I recommend you have all Ethernet cables to all come to a single point in your home. It could be your basement or your office. It just depends on where you want your network hub to live. I recommend the basement, as it's easier to hide all the wires and gear. Some people like to have it more accessible, and put it in the living space; your call.
The gear involved is something that terminates the Ethernet cables and the switches. For the termination, you've several choices, including a wide variety of patch panels or even a 110 block. I installed a 110 block in my home 20 years ago, as it gave me flexibility to run phone or data over each cable. In fact, some of my old 100Mbps runs used to carry both. But those have been long since upgraded to 1Gbps only. The 110 block made it very easy to change. These days, I'd probably install an Ethernet patch panel instead of a 110 block, as I've no need for wired phone jacks.
As for the router location, Edg1 gives excellent advice. My router sits in my office. The ONT is in the basement next to my switch, 110 block and all the patch cables. The WAN port from the ONT goes up to an Ethernet jack into my office. Two additional Ethernet runs from my office carry LAN connections from the router back to the basement, where I have two inexpensive self-managed switches. They feed gigabit Ethernet to the rest of the house, including three mesh network nodes that improve WiFi coverage.
I also have a NAS installed in the basement. It's nice and cool down there year round, so it's a great place to keep this always on equipment. And, a big UPS powers the ONT, switches and NAS. Another UPS in my office powers the router while the best located mesh node has it's own UPS. So, I get to keep internet for a while during power outages.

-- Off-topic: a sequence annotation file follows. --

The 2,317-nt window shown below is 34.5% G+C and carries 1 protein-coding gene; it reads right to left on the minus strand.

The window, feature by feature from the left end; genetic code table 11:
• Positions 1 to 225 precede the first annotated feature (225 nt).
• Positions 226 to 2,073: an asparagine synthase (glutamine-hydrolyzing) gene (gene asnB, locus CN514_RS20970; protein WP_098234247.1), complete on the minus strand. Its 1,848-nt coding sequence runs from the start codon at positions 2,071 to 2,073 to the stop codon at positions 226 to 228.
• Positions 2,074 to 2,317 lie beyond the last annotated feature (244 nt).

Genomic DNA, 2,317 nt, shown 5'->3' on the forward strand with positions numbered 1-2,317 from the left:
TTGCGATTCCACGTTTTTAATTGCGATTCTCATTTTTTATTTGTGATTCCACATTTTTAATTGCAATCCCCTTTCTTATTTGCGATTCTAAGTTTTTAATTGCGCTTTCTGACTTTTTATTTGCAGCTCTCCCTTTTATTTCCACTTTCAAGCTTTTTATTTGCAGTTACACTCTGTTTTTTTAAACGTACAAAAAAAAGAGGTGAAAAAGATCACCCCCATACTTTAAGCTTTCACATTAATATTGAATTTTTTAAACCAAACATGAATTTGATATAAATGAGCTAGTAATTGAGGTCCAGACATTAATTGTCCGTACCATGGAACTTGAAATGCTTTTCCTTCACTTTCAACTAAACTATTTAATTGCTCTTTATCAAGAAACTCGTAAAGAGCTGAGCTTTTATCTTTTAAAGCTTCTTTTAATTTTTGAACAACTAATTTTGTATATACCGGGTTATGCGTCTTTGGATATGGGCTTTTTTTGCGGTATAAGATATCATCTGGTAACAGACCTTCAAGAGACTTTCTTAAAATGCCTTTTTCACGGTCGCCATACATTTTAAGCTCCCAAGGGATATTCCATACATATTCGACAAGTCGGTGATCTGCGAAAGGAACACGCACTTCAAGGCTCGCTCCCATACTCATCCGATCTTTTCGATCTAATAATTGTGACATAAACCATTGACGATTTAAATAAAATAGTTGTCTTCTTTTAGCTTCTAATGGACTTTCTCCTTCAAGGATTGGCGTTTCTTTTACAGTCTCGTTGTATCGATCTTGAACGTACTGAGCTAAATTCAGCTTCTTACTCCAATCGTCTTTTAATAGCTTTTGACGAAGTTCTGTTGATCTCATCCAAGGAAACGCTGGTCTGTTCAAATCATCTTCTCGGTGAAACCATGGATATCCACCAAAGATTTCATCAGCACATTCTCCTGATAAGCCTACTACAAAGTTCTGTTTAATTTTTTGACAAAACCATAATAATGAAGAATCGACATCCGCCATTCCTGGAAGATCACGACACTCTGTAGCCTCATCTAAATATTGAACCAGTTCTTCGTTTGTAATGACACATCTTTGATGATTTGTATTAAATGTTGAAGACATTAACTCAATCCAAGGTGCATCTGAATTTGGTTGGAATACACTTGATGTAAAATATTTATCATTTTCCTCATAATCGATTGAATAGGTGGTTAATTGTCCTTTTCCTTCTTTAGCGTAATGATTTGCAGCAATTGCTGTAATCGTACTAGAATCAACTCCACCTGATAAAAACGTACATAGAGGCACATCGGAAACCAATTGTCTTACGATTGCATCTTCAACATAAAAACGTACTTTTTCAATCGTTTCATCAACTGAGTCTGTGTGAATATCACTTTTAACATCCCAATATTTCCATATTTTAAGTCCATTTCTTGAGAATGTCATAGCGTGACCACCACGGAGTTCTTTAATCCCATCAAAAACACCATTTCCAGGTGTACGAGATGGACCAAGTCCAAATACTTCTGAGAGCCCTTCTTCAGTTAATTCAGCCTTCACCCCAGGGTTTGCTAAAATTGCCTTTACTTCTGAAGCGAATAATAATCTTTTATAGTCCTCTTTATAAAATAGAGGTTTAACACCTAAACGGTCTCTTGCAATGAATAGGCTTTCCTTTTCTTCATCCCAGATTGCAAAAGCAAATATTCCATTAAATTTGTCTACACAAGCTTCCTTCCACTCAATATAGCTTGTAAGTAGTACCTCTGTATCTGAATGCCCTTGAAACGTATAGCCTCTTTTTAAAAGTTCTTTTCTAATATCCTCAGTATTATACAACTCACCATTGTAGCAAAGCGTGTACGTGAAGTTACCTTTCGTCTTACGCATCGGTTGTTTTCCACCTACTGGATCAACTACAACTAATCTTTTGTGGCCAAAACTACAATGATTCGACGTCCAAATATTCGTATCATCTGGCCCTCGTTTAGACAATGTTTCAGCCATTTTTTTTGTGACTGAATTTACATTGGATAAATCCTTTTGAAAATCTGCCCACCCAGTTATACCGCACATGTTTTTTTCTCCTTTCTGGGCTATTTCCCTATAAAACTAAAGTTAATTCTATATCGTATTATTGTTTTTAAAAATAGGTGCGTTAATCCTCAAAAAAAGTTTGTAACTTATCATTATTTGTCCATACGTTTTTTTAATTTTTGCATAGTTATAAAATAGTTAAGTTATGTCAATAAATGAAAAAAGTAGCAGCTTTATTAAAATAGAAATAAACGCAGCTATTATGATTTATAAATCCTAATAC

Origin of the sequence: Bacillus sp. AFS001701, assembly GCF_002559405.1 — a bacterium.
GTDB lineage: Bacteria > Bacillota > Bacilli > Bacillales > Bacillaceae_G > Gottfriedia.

Another recommendation is to run more cables than you think you need now. My office has five CAT-5e's and a coax going to the jack near the router. It's given me lots of flexibility. Whenever I pull new cable, I almost always pull one more Ethernet than needed. It provides a spare in case of problems or gives room for unanticipated expansion.
As for what Verizon will do, I'll be interested to learn if they will even install fios before the home is finished. They will want power available for the ONT and router, so they can activate and test the system. You mentioned electrical is done, but if the plugs aren't powered up yet, I'd be surprised if Verizon will install.
I also doubt they will pull Ethernet through your open walls. Decide where you want everything and pull Ethernet yourself, or have your contractor do it. The Verizon tech will use Ethernet cables you've installed.
Finally, know it's easy to pull cable from an unfinished basement to a 1st floor room. I've pulled many cables in my home over the years. That's why I've five CAT-5e's and coax in my office. 🙂 If you're reasonably handy, this can be a fun job and it saves on contractor expenses. YouTube is your friend.